Police investigators into the death of the former Whistler resident and artist behind the iconic Mushroom House have ruled the death a homicide.
However, no cause of death is being released at this time for Patrick "Zube" Alyward, 71.
"To protect the integrity of the investigation the cause of Mr. Alyward’s death will not be released," said RCMP District Advisory NCO Cpl. Dan Moskaluk.
"Investigators have confirmed, however, that Mr. Aylward’s death was a murder. Investigators continue to pursue a multitude of tips and thank the public for their assistance. Investigators are still interested in speaking to anyone who travelled Highline Road during the late evening of Friday, October 12 and early morning of Saturday, October 13."
RCMP Southeast District Major Crime Unit and Lillooet RCMP continue to investigate the suspicious death that occurred at Alyward's residence on Highline Road at Anderson Lake (Seton Portage) last weekend.
A forensic autopsy was completed on Oct. 18 and investigators are formally releasing the victims’ identity in order to advance the investigation.
"The RCMP (is) aware of numerous rumours about Mr. Aylward’s death circulating around the communities of Seton Portage, D’Arcy, Pemberton and Whistler," stated an RCMP release.
"The investigation to date leads investigators to believe that Mr. Aylward’s death was a targeted and isolated incident.
"Mr. Aylward's death does not create a safety risk for others in the community.
The RCMP Southeast District Major Crime Unit has activated a dedicated tip line for the investigation into Aylward's death. Anyone with information regarding the murder can call 1 (877) 987-8477. Tips can also be sent anonymously to Sea to Sky Crime Stoppers at 1-800-222-8477 or online at solvecrime.ca.REPORTED EARLIER:
Police received a report of a kidnapping and suspicious death at 1:36 p.m. on Saturday, Oct. 13 and attended the scene on Highline Road, where they located the body of a 71-year-old man.
Reached by phone, Dale Aylward confirmed to Pique that the deceased was his brother, former Whistlerite Zube Aylward. Aylward is perhaps best known as the artist who designed the whimsical Mushroom House, a 279-square-metre home in Emerald Estates that was inspired by the glacial formations found around Whistler. It sold for a reported $3.5 million in 2007.
“I’ve only met him about four times. He seemed very nice. European and maybe a little eccentric,” Seton Portage volunteer Fire Chief Frank Richings told Postmedia. “I would definitely say he has money. All the work done around his place didn’t get done with no money. He lived quite isolated out there.”
Known as a kind man with a small circle of friends, Aylward also built an ornate home near Anderson Lake located about 16 kilometres outside of Seton Portage. Described by Jorge Alvarez, founder of printing and graphic design company Toad Hall Studios, as “a cross between a hobbit home and the Sagrada Familia in Barcelona,” the home includes a three-metre-high stone and glass mushroom sculpture inspired by the Whistler property and a bathtub carved out of a large slab of granite.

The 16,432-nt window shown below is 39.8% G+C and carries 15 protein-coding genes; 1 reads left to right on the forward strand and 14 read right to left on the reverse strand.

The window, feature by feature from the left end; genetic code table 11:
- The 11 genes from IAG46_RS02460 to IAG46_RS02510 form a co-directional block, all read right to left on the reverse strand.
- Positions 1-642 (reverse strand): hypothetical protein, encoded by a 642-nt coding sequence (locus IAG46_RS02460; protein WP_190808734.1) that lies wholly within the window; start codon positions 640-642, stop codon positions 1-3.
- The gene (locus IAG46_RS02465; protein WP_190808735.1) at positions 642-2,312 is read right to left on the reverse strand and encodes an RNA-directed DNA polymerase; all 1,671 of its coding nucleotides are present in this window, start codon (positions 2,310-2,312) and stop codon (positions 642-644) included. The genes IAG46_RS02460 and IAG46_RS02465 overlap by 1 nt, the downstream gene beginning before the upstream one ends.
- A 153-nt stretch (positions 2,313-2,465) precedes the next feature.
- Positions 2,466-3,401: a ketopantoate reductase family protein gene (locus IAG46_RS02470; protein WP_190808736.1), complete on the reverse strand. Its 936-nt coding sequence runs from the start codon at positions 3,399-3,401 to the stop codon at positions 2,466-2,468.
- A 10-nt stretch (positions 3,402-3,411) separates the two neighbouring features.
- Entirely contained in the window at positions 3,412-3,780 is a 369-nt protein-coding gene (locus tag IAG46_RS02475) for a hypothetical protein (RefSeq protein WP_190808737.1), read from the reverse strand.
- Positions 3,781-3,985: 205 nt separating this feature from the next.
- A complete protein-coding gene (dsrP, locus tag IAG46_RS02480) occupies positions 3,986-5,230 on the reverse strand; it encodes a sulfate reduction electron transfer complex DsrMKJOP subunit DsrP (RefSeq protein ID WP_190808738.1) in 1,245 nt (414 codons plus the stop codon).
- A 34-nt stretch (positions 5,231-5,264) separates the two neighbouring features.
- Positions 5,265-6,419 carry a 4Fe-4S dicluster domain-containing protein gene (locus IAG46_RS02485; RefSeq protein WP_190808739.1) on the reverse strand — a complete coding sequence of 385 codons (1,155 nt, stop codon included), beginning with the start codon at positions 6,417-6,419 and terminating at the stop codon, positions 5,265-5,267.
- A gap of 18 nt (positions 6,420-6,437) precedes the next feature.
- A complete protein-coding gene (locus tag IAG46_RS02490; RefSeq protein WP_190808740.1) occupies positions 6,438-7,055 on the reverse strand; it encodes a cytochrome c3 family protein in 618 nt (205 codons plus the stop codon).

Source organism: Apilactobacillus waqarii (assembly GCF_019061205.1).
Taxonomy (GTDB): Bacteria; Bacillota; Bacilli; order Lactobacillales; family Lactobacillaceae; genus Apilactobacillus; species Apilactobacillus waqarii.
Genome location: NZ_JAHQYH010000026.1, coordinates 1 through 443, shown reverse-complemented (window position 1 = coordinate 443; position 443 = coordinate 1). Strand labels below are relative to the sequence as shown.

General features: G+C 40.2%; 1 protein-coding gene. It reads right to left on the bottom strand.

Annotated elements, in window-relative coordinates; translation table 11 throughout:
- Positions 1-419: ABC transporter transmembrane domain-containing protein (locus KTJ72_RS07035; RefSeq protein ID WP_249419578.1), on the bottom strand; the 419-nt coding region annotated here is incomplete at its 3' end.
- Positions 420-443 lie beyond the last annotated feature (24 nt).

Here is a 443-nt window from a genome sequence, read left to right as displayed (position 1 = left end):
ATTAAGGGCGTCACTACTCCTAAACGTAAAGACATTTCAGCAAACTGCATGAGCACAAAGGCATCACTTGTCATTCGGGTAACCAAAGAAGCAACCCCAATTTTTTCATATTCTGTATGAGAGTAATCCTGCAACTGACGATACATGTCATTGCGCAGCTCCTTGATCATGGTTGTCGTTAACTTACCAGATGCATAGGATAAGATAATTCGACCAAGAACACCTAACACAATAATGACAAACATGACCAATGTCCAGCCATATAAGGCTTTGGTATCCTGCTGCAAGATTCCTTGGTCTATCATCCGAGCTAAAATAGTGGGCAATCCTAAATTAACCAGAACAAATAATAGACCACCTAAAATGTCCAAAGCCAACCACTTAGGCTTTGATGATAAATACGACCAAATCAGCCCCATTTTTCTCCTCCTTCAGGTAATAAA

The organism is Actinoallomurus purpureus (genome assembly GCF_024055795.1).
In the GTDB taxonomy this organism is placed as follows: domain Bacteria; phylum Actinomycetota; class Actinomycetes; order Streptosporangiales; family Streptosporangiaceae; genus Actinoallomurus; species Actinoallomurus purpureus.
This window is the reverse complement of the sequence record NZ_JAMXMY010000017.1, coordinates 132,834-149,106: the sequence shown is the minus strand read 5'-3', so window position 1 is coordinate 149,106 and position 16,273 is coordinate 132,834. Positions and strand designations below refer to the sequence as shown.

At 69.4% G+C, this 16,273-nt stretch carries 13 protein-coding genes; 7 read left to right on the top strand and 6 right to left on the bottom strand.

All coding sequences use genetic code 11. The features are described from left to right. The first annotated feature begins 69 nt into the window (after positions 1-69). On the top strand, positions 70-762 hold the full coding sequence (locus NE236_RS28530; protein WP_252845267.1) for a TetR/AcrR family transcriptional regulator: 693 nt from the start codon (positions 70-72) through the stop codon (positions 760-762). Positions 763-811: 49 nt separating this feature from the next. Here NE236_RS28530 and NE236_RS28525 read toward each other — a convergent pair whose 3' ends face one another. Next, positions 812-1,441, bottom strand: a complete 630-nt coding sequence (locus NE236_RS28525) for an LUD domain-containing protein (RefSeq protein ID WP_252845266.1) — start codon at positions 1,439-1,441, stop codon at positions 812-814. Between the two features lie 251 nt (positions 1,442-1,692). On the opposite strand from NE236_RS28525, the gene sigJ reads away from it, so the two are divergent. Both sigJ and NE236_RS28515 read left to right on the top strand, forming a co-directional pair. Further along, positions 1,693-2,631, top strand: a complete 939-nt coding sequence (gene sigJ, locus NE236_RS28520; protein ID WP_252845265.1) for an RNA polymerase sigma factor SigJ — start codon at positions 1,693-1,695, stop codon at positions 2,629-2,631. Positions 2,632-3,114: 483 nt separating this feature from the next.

“He always thought outside the box. He always thought bigger than everyone else,” Alvarez said. “I admired his work and spent a lot of time at Anderson Lake, and every time I’d go by his house, I would see the progress of what he was building there, which was incredible.
“It was brilliant and the guy was brilliant.”
Seton Portage’s fire chief also said that Aylward's home included a greenhouse where he had been known to grow marijuana; Richings estimated there were likely upwards of 100 plants there.
Although police have released few details on the incident, Richings said Aylward was the victim of a home invasion-style robbery, and that his wife, Pat, narrowly escaped the intruders before notifying police.
Saturday’s news, as well as unconfirmed reports circulating of the grisly nature of Aylward’s death, have left the small community of a few hundred residents reeling, noted Richings.
“The town itself is sickened,” he said. “Even though you don’t know the guy that well, he seemed like a nice guy, pretty friendly.
“Quite a few people are upset. There is a lack of knowledge about what went on. A lot of people are concerned. Is this something we can expect again?”
In a release, police said the incident appears to be isolated and “investigators have no information to suggest that the greater public is at further risk.”
In a follow-up call to Cpl. Madonna Saunderson with the North District RCMP on Tuesday, Oct. 16, she said she had not been informed of any arrests being made in the case.
Due to the circumstances of the incident, the Southeast District Major Crime Unit has taken the lead on the investigation, with assistance from the Lillooet RCMP and the RCMP's Southeast District Forensic Identification Services.
Pique will continue to follow this developing story. Tips can be sent to firstname.lastname@example.org or by calling 604-938-0202.
With files from Lora Grindlay at Postmedia.